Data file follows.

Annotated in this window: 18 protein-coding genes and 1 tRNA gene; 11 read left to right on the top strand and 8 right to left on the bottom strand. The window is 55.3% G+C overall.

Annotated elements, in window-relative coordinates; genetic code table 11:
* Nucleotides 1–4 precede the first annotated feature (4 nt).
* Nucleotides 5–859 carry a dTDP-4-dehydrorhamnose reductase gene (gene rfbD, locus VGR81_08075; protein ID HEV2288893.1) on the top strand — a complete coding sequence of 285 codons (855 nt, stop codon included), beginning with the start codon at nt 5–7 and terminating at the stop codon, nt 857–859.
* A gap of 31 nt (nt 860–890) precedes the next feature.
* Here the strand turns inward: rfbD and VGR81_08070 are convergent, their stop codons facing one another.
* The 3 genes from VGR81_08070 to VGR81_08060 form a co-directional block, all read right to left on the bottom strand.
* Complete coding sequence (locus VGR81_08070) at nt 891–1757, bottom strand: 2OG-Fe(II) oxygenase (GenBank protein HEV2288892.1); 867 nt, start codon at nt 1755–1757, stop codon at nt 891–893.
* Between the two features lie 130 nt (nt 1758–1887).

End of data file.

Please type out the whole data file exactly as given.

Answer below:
Annotated in this window: 18 protein-coding genes and 1 tRNA gene; 11 read left to right on the top strand and 8 right to left on the bottom strand. The window is 55.3% G+C overall.

Annotated elements, in window-relative coordinates; genetic code table 11:
* Nucleotides 1–4 precede the first annotated feature (4 nt).
* Nucleotides 5–859 carry a dTDP-4-dehydrorhamnose reductase gene (gene rfbD, locus VGR81_08075; protein ID HEV2288893.1) on the top strand — a complete coding sequence of 285 codons (855 nt, stop codon included), beginning with the start codon at nt 5–7 and terminating at the stop codon, nt 857–859.
* A gap of 31 nt (nt 860–890) precedes the next feature.
* Here the strand turns inward: rfbD and VGR81_08070 are convergent, their stop codons facing one another.
* The 3 genes from VGR81_08070 to VGR81_08060 form a co-directional block, all read right to left on the bottom strand.
* Complete coding sequence (locus VGR81_08070) at nt 891–1757, bottom strand: 2OG-Fe(II) oxygenase (GenBank protein HEV2288892.1); 867 nt, start codon at nt 1755–1757, stop codon at nt 891–893.
* Between the two features lie 130 nt (nt 1758–1887).